Transformers Series Reaches Rock Bottom In "The Last Knight"
After a pleasantly silly opening that attempts to link its titular transforming alien robots to the legendary King Arthur and his Knights of the Round Table, “Transformers: The Last Knight” plays out like a compendium of all the worst parts of Michael Bay’s now five-film toy-based franchise: Bad comedy, boring characters, unintelligible plotting, and action sequences that are preposterously hard to follow. Only this time, it all feels like it’s been cobbled together by a 12-year-old who just discovered Final Cut Pro.
Mark Wahlberg returns to headline as Cade Yeager, an inventor who’s done so little inventing over the course of two films that referring to him as an inventor is in itself wildly inventive. Yeager now walks the Earth protecting both children and innocent Transformers, the latter of whom have become personae non gratae in most countries of the world. Everyone’s favorite Transformers do figure into the story – Optimus Prime (Peter Cullen), Bumblebee (Erik Aadahl), Megatron (Frank Welker), and more – but the pic’s crack team of screenwriters has forced them into various narrative nooks and crannies so that the true stars of Transformers universe can shine: the humans.
The series has wasted time on good-for-nothing human characters before, but Wahlberg’s Yeager has an interminable talent for having nothing interesting to say. Ever. Whether it’s in the presence of screen legend Anthony Hopkins slumming it as Sir Edmund Burton, a Transformers historian, or Laura Haddock (“Guardians Of The Galaxy”) as Yeager’s romantic interest Vivian Wembly, a shell of a character with a Bay-approved “hot librarian” look, Wahlberg and the film’s writers find a perfect harmony of un-charisma for their lead, sucking the life out of every one of his scenes – scenes that add up to comprise most of the picture.
As the story skitters across the screen without a lick of rhyme or reason, actor Josh Duhamel serves as the film’s unlikely connective tissue. Reprising his role from the series’ first three films, William Lennox, Army Ranger and new member of the Transformers Reaction Force, it’s telling that he, a dramatic weak link in the original film, is the stand out here. Duhamel imbues his character with the kind of screen presence that’s completely absent everywhere else, a little gray in his hair and gravel in his voice providing more gravitas than a battalion of Cade Yeagers could ever dream of.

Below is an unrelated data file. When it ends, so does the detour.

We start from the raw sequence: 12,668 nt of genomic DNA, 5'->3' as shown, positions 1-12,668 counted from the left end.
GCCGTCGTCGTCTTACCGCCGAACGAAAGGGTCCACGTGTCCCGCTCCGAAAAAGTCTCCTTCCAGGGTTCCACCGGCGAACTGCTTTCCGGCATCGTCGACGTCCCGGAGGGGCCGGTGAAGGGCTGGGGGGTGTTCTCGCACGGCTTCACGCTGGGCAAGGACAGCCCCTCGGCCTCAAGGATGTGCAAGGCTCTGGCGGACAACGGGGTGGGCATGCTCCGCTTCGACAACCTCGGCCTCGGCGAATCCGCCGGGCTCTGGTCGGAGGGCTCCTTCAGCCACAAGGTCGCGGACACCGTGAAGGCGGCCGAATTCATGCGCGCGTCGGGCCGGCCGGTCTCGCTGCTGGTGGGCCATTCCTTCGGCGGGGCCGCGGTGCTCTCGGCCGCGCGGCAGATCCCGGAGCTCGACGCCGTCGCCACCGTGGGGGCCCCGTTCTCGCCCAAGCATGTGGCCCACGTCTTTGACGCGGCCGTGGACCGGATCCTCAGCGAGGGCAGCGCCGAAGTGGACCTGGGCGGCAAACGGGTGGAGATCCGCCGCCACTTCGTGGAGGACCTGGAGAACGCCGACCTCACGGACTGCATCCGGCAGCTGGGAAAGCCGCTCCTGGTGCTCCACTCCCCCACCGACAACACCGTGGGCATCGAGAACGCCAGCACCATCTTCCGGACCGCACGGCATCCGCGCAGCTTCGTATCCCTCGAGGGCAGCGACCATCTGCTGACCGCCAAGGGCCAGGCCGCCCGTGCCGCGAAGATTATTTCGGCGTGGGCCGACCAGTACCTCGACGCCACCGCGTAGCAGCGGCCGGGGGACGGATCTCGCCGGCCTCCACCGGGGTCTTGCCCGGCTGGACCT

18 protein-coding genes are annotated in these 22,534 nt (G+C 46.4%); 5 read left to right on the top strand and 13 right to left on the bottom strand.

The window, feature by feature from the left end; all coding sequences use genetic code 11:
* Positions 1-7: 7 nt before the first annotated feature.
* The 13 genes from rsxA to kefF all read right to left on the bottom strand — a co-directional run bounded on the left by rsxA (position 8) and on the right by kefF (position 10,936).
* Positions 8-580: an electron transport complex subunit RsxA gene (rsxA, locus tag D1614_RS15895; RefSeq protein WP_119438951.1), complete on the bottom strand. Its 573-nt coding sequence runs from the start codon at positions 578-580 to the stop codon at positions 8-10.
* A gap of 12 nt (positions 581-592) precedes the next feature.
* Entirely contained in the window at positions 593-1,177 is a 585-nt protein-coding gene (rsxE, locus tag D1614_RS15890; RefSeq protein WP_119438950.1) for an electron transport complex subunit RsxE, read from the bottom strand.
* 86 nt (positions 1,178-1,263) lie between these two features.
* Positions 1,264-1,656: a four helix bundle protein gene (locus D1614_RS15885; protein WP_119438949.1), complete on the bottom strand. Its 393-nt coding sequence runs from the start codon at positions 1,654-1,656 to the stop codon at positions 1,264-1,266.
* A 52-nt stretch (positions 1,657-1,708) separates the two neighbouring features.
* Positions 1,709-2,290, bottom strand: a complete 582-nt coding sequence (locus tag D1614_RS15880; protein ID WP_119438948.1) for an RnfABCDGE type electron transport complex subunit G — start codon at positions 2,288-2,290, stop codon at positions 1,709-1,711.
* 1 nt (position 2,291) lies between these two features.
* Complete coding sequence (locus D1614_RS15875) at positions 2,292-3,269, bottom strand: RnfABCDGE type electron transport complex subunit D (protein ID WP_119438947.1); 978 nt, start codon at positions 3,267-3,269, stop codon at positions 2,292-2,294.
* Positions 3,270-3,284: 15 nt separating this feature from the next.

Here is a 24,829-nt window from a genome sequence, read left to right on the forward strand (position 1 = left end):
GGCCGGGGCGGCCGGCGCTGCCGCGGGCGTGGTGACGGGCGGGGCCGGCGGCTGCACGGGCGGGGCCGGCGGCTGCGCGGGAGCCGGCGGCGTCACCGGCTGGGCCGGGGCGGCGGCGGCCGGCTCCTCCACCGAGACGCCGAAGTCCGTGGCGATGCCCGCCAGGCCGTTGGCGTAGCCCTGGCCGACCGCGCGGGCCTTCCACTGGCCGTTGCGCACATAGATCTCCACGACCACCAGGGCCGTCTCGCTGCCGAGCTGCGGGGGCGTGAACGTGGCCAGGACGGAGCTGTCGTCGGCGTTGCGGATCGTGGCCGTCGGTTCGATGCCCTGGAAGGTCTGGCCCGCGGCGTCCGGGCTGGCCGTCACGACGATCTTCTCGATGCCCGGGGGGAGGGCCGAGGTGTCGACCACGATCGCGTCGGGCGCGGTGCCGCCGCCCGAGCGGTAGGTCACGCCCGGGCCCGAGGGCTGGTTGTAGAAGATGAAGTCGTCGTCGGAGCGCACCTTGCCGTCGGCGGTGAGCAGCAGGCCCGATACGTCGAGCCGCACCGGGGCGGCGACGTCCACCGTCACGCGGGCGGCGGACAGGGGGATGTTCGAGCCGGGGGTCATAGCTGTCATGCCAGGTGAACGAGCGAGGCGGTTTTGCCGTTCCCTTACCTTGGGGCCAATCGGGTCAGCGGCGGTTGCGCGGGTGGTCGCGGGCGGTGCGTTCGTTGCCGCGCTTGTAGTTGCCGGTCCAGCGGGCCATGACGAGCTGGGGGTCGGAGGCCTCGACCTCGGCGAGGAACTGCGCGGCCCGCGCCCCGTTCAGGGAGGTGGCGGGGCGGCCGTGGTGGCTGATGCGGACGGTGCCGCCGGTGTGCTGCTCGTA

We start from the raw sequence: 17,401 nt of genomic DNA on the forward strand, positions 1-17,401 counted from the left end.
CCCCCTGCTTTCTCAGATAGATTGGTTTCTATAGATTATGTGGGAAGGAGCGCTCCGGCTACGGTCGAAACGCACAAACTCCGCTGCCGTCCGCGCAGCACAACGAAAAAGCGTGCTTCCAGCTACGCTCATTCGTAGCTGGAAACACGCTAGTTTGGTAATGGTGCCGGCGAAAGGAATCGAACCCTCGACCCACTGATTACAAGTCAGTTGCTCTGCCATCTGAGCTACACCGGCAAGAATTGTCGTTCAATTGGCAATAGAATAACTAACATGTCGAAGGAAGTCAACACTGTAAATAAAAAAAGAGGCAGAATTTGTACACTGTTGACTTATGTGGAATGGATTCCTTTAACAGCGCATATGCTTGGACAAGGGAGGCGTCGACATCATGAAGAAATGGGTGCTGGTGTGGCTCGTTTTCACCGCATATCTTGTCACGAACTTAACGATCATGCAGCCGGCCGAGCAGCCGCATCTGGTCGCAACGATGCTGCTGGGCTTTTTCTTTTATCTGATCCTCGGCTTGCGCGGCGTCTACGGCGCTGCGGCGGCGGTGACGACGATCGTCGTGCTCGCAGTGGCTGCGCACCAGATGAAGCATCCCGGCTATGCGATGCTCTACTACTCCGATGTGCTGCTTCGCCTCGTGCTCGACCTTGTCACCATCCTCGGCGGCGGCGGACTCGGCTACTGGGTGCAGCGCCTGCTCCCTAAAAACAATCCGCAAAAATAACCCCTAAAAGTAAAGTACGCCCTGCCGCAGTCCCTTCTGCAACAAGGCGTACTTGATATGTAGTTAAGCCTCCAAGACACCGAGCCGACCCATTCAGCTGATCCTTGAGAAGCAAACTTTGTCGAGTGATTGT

Even Hopkins, who rarely brings less than his A-game to the big screen, has so little to do in “The Last Knight” – his character is constantly one-upped by Cogman, his sociopathic robot butler – that he feels purposefully painted out as to not interfere with the insipidness of it all. John Turturro, reprising government agent Seymour Simmons, it similarly disconnected from the rest of the film, as if he agreed to shoot his two minutes of screen time while on vacation. “Transformers” films aren’t where great actors go to die; it’s just where they go on holiday.
It’s hard to imagine even fans of the previous four movies caring about or faintly comprehending what’s going on in ‘The Last Knight” – something about the Transformers’ home planet Cybertron being used as a projectile weapon to wipe out life on Earth, with an assist from a brainwashed Optimus Prime – its big emotional beats uniformly undermined by either unwelcome punchlines or woeful plot mechanics. To wit, Bumblebee gets a grand moment toward the end of the film that is immediately overshadowed by the revelation that – Surprise! – Cade Yeager is the eponymous last knight, complete with a stupidly oversized sword and no real explanation of his relation to King Arthur.
Michael Bay, who remains a master of the moving image but can’t attach himself to a decent screenplay to save his life, doesn’t make movies anymore; he makes migraine auras. “Transformers: The Last Knight” is his most disheartening work to date, a motion picture so useless, so screamingly terrible that movie theaters playing it shouldn’t offer concessions, but counselors.
Rating: ★ out of ★★★★★ (Very Bad)
Release Date: June 21, 2017
Studio: Paramount Pictures
Director: Michael Bay
Screenwriter: Art Marcum, Matt Holloway, Ken Nolan
Starring: Mark Wahlberg, Josh Duhamel, Anthony Hopkins, Laura Haddock, Jerrod Carmichael, Isabela Moner, Santiago Cabrera, Liam Garrigan, Stanley Tucci, John Turturro
MPAA Rating: PG-13 (for violence and intense sequences of sci-fi action, language, and some innuendo)